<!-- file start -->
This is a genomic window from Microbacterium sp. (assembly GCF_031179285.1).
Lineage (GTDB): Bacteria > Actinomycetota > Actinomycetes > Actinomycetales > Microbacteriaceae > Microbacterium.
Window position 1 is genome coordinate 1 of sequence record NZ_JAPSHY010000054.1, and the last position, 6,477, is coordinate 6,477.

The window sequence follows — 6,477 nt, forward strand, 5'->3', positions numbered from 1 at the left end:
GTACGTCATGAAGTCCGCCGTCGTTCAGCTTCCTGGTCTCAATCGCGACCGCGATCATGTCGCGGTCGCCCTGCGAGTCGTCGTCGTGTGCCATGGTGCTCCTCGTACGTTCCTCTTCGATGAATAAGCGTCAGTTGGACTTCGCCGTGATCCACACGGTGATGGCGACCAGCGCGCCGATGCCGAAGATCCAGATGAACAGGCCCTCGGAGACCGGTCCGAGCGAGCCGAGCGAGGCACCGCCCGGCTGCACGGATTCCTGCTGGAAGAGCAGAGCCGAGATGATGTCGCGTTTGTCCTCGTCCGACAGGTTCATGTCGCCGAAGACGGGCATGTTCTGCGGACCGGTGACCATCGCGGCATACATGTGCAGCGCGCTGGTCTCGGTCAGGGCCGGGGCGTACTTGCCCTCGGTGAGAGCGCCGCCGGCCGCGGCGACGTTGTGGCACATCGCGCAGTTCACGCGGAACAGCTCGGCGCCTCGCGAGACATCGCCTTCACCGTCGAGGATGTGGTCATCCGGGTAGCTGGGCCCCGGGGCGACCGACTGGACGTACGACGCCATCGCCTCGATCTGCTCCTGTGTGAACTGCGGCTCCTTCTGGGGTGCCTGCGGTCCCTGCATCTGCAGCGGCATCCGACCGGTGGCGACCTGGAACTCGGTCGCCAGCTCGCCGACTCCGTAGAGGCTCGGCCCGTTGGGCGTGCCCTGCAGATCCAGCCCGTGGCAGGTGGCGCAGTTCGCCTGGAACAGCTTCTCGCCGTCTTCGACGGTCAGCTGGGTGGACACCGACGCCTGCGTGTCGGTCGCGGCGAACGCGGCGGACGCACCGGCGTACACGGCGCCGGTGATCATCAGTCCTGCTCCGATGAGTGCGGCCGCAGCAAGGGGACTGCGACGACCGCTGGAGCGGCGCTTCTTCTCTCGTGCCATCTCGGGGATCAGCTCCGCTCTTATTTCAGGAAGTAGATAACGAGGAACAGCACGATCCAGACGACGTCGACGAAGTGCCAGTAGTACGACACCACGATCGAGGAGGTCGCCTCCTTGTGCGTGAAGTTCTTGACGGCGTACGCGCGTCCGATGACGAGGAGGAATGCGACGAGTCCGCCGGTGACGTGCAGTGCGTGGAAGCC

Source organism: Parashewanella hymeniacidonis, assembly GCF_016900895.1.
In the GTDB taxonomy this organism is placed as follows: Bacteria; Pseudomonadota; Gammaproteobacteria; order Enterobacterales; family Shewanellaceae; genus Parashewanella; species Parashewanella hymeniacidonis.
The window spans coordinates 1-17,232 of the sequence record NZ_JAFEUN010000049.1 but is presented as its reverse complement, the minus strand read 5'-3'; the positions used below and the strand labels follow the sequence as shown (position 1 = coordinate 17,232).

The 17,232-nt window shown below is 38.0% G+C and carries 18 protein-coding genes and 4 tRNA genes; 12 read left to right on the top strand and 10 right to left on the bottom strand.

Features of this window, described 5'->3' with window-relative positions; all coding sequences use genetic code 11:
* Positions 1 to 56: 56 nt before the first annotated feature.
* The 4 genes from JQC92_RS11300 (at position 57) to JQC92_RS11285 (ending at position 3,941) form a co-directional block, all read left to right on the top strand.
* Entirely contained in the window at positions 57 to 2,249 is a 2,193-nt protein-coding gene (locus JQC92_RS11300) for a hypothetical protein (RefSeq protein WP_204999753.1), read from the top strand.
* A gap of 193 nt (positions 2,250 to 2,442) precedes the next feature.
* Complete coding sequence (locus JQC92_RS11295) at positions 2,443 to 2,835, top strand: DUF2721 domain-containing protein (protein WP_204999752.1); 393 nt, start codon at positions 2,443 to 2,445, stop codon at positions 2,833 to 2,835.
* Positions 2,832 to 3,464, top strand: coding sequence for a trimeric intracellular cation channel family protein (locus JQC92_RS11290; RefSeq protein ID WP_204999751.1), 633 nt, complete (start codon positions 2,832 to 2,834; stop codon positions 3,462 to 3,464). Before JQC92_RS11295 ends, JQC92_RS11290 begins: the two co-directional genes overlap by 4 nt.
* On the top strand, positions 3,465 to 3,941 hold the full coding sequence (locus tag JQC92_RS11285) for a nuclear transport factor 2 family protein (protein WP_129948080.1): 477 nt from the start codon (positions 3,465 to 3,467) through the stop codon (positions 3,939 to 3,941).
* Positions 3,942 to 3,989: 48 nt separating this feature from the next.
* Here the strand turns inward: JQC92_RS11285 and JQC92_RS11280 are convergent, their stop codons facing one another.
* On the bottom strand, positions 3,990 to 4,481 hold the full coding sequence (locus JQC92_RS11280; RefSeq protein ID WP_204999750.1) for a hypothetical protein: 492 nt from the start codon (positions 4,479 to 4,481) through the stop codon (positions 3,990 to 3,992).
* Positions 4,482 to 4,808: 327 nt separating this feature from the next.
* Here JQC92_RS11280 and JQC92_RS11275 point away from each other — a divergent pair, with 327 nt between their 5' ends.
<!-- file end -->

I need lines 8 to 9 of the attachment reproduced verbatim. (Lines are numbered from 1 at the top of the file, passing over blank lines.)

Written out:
The window spans coordinates 1-17,232 of the sequence record NZ_JAFEUN010000049.1 but is presented as its reverse complement, the minus strand read 5'-3'; the positions used below and the strand labels follow the sequence as shown (position 1 = coordinate 17,232).

The 17,232-nt window shown below is 38.0% G+C and carries 18 protein-coding genes and 4 tRNA genes; 12 read left to right on the top strand and 10 right to left on the bottom strand.